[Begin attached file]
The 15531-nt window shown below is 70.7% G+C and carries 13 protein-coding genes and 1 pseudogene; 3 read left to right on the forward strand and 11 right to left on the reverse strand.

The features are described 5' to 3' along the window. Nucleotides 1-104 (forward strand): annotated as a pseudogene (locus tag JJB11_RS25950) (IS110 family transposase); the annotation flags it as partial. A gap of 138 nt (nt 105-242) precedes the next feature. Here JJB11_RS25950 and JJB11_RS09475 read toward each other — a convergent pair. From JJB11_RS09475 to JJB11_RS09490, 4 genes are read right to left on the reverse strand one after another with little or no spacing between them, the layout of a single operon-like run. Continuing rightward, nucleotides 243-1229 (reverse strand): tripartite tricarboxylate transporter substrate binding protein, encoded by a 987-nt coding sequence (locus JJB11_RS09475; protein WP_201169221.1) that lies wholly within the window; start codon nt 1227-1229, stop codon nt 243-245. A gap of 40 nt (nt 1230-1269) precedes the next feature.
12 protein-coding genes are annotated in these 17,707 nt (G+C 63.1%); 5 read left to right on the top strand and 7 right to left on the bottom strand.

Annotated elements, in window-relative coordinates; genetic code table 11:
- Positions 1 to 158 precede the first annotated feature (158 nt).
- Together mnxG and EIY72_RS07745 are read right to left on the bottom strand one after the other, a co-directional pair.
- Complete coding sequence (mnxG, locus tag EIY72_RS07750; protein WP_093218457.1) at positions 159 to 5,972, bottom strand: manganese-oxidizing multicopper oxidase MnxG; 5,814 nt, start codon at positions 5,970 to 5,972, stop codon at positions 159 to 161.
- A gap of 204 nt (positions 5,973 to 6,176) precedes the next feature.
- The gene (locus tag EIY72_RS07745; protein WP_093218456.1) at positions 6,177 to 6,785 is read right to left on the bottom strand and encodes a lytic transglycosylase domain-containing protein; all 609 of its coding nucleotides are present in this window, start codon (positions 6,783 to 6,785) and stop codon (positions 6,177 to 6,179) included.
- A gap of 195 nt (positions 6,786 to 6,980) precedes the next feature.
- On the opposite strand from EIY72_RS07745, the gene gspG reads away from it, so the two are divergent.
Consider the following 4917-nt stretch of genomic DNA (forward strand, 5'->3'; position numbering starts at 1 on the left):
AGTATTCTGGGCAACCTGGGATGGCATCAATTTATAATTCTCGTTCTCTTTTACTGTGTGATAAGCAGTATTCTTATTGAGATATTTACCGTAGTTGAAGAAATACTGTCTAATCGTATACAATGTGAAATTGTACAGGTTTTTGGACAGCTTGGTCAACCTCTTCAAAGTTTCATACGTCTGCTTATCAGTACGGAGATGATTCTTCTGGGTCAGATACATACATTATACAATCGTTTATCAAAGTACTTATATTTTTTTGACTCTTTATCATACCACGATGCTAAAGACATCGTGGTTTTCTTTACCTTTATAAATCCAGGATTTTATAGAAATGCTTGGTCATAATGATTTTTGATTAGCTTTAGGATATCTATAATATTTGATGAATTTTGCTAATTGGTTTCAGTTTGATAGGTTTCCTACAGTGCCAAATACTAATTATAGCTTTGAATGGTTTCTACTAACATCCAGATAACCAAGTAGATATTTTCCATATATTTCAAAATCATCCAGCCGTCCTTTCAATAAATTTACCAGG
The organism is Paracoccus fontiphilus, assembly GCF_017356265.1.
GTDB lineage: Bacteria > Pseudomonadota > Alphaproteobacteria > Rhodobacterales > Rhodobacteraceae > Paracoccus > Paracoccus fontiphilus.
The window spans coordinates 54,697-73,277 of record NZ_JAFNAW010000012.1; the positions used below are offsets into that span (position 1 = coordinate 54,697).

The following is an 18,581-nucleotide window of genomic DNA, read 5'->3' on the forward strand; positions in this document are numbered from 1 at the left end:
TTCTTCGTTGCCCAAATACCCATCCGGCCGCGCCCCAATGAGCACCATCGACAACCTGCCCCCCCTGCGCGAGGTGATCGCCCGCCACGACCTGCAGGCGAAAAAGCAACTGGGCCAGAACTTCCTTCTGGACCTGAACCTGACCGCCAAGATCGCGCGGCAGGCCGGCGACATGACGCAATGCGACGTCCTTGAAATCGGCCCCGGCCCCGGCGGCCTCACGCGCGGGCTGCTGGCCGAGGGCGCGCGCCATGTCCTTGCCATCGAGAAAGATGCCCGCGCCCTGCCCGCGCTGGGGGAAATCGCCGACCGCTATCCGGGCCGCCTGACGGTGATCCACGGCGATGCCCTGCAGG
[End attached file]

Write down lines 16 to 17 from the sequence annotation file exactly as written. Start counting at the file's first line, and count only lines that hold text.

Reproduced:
The window spans coordinates 54,697-73,277 of record NZ_JAFNAW010000012.1; the positions used below are offsets into that span (position 1 = coordinate 54,697).

The following is an 18,581-nucleotide window of genomic DNA, read 5'->3' on the forward strand; positions in this document are numbered from 1 at the left end: